Banks take hugely varying approaches in their commitments to tackling climate change. But there’s at least one point of consensus. You have to be seen to be taking it seriously.
A talk entitled “why investors need not worry about climate risk” from an HSBC executive hints at disharmony in the ranks.
Predictably, HSBC has moved to suspend Stuart Kirk, the global head of responsible investment for its asset management division, who delivered the speech at a Financial Times event last week. HSBC’s bosses have since disclaimed its contents — despite indications the title and theme were known internally in advance.
There is a narrow problem here for the bank, about who knew how much about the talk and what their response was. The best-case scenario for HSBC is perhaps that no one scrutinised it very carefully. Worse would be if they read it and failed to appreciate the upset it would cause. The better the internal checks, the bigger the issue for the bank.
There’s a slightly wider issue for HSBC too. Climate change is a bigger business risk for the bank than for some of its UK rivals. It has a significant presence in Asia and thermal coal, which makes the task of cutting its exposure to clients’ emissions more challenging than for a domestically focused lender such as NatWest or Lloyds Banking Group. Like Barclays, it is already in investors’ sights over its climate change commitments because of the sheer amount of financing it provides to fossil fuel groups.
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HSBC’s net zero policies so far haven’t always proved to be up to scratch either. It committed to phasing down coal to stave off a shareholder resolution at last year’s annual meeting, then left loopholes in the policy it published. It set targets to reduce its exposure to oil and gas companies, but only included lending, not capital markets activity. The bank has pledged improvements, after investors threatened action at its annual meetings. It faces lingering credibility concerns.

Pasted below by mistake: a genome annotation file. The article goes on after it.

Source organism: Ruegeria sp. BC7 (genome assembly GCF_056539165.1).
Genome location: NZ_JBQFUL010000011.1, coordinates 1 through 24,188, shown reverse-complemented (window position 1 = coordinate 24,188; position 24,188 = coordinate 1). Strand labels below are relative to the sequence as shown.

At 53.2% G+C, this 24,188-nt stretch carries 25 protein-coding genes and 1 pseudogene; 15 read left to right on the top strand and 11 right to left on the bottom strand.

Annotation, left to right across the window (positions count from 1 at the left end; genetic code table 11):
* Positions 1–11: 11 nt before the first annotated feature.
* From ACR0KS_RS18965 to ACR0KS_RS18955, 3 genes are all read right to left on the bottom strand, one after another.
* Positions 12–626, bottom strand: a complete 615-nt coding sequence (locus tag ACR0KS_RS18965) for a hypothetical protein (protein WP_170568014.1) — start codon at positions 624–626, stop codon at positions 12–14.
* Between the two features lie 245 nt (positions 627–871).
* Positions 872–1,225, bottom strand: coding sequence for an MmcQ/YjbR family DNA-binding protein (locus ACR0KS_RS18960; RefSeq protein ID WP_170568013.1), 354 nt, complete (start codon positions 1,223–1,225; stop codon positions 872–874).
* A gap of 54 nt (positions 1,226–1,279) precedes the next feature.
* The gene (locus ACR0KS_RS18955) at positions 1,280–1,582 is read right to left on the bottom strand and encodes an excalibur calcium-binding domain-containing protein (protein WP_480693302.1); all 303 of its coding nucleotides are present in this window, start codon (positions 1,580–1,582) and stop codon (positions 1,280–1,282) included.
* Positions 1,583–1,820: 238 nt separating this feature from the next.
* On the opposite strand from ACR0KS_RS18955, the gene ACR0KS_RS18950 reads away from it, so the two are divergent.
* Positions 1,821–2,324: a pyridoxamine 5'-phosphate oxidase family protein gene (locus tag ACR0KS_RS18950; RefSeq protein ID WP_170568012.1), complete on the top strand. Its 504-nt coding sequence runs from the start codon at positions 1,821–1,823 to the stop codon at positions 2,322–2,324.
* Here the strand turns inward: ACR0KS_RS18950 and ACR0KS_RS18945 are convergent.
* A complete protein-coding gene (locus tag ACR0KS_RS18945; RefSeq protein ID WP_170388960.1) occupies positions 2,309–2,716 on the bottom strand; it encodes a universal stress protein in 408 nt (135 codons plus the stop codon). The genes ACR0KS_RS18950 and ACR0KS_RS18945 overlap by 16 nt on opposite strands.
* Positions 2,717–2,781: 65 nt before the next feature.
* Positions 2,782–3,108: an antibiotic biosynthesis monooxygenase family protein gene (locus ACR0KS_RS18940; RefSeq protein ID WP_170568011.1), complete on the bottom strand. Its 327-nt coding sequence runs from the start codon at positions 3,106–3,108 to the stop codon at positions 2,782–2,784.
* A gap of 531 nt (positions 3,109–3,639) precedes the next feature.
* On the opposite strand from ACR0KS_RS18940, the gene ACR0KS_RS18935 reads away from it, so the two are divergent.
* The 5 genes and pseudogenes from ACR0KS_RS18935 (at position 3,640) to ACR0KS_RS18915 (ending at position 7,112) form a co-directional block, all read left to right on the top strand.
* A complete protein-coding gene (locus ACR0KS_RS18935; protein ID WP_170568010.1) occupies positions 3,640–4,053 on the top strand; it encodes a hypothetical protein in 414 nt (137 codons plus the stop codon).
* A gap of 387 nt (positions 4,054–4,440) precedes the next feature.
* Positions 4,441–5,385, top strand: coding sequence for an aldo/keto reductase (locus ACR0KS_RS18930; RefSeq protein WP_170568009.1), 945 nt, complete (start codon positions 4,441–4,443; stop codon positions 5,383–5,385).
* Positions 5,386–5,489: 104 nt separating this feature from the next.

But to make this all about Kirk or HSBC is a mistake. So too is pushing back on the various facts that Kirk uses to make his case that investors do not need to worry about climate risk in their portfolios.
Because while Kirk’s may be a lone public voice, we can be confident he is not the only one in the industry expressing such views in private. That points to a broader issue about the work the banking and asset management sector has to do to win the climate argument internally.
Kirk might be right that climate risk is too far in the future to matter for investors in many companies when you look narrowly at valuations, or for HSBC if you look at the average length of one of its loans. That is partly because of the way the regulatory regimes are set up, argues James Vaccaro of the Climate Safe Lending Network, with too much focus on disclosure and not enough on the wider financial impact of banks’ financing practices.
“There is little disincentive or regulatory pushback to financing the things that are contributing to the climate crisis”, he says. Stress tests are focused on the risk to the bank, not the financial impact the bank has on the world. And until the results of such tests dictate capital requirements, their impact will in any case be limited.
To deal effectively with the broader societal problem of climate change, banks and asset managers have to incentivise their employees to look beyond a short-term professional horizon. That is a cultural question for institutions to solve.
If the dissent expressed by Kirk represents broader resistance, it will not be possible to simply shut it down by pushing out individual employees or hushing it up. Management will need to recognise they have work to do to align the incentives of those lower down the hierarchy with the views of executives at the top. The industry will have a far better chance of achieving its stated aim of reducing the emissions it finances if it accepts there are still those internally who need persuading, and creates the incentives needed to convince them.
Do not kid yourself this is a one person or one institution problem.
Stuart Kirk is a former Financial Times journalist, but not one with whom Cat overlapped